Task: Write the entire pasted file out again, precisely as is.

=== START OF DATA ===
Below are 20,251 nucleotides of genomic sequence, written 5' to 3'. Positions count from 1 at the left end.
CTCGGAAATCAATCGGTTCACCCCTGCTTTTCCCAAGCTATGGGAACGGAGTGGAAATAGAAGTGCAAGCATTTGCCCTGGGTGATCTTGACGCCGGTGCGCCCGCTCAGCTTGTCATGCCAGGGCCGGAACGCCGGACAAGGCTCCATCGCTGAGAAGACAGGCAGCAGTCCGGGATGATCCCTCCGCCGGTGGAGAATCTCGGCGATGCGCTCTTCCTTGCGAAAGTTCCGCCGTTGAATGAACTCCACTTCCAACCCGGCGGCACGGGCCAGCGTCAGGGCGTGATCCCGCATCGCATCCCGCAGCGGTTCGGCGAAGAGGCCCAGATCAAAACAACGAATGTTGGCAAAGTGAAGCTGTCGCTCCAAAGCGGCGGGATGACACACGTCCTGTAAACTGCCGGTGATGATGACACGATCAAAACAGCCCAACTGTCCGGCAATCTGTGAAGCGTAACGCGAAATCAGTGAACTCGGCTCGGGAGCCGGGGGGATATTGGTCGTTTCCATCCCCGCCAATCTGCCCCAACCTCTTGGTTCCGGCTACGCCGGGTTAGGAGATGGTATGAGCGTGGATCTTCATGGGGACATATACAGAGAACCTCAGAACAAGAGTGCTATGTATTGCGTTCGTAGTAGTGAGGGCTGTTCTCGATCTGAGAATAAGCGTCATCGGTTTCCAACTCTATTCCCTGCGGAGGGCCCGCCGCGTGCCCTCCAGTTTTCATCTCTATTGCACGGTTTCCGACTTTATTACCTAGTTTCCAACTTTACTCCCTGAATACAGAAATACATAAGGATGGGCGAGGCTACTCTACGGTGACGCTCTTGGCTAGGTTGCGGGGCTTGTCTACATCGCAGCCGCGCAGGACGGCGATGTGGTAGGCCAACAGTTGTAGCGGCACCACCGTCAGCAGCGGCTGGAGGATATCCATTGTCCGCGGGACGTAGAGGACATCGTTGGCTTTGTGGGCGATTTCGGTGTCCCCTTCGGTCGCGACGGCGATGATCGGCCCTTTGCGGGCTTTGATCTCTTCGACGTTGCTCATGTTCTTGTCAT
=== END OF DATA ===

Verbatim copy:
Below are 20,251 nucleotides of genomic sequence, written 5' to 3'. Positions count from 1 at the left end.
CTCGGAAATCAATCGGTTCACCCCTGCTTTTCCCAAGCTATGGGAACGGAGTGGAAATAGAAGTGCAAGCATTTGCCCTGGGTGATCTTGACGCCGGTGCGCCCGCTCAGCTTGTCATGCCAGGGCCGGAACGCCGGACAAGGCTCCATCGCTGAGAAGACAGGCAGCAGTCCGGGATGATCCCTCCGCCGGTGGAGAATCTCGGCGATGCGCTCTTCCTTGCGAAAGTTCCGCCGTTGAATGAACTCCACTTCCAACCCGGCGGCACGGGCCAGCGTCAGGGCGTGATCCCGCATCGCATCCCGCAGCGGTTCGGCGAAGAGGCCCAGATCAAAACAACGAATGTTGGCAAAGTGAAGCTGTCGCTCCAAAGCGGCGGGATGACACACGTCCTGTAAACTGCCGGTGATGATGACACGATCAAAACAGCCCAACTGTCCGGCAATCTGTGAAGCGTAACGCGAAATCAGTGAACTCGGCTCGGGAGCCGGGGGGATATTGGTCGTTTCCATCCCCGCCAATCTGCCCCAACCTCTTGGTTCCGGCTACGCCGGGTTAGGAGATGGTATGAGCGTGGATCTTCATGGGGACATATACAGAGAACCTCAGAACAAGAGTGCTATGTATTGCGTTCGTAGTAGTGAGGGCTGTTCTCGATCTGAGAATAAGCGTCATCGGTTTCCAACTCTATTCCCTGCGGAGGGCCCGCCGCGTGCCCTCCAGTTTTCATCTCTATTGCACGGTTTCCGACTTTATTACCTAGTTTCCAACTTTACTCCCTGAATACAGAAATACATAAGGATGGGCGAGGCTACTCTACGGTGACGCTCTTGGCTAGGTTGCGGGGCTTGTCTACATCGCAGCCGCGCAGGACGGCGATGTGGTAGGCCAACAGTTGTAGCGGCACCACCGTCAGCAGCGGCTGGAGGATATCCATTGTCCGCGGGACGTAGAGGACATCGTTGGCTTTGTGGGCGATTTCGGTGTCCCCTTCGGTCGCGACGGCGATGATCGGCCCTTTGCGGGCTTTGATCTCTTCGACGTTGCTCATGTTCTTGTCAT